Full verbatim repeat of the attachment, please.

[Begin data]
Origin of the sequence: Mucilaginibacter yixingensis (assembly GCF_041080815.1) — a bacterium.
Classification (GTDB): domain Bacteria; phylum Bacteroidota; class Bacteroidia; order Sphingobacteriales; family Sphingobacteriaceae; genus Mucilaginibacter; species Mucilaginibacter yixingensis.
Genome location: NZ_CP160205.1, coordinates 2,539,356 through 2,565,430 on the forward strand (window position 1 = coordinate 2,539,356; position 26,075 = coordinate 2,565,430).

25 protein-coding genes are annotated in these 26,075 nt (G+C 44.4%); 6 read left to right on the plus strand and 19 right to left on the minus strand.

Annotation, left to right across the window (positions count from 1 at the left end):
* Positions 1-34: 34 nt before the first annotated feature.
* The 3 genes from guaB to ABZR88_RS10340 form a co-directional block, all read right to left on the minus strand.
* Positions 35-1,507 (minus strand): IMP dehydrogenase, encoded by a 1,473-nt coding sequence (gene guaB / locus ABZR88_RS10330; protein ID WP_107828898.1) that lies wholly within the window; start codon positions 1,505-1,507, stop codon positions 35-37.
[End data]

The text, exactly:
Origin of the sequence: Mucilaginibacter yixingensis (assembly GCF_041080815.1) — a bacterium.
Classification (GTDB): domain Bacteria; phylum Bacteroidota; class Bacteroidia; order Sphingobacteriales; family Sphingobacteriaceae; genus Mucilaginibacter; species Mucilaginibacter yixingensis.
Genome location: NZ_CP160205.1, coordinates 2,539,356 through 2,565,430 on the forward strand (window position 1 = coordinate 2,539,356; position 26,075 = coordinate 2,565,430).

25 protein-coding genes are annotated in these 26,075 nt (G+C 44.4%); 6 read left to right on the plus strand and 19 right to left on the minus strand.

Annotation, left to right across the window (positions count from 1 at the left end):
* Positions 1-34: 34 nt before the first annotated feature.
* The 3 genes from guaB to ABZR88_RS10340 form a co-directional block, all read right to left on the minus strand.
* Positions 35-1,507 (minus strand): IMP dehydrogenase, encoded by a 1,473-nt coding sequence (gene guaB / locus ABZR88_RS10330; protein ID WP_107828898.1) that lies wholly within the window; start codon positions 1,505-1,507, stop codon positions 35-37.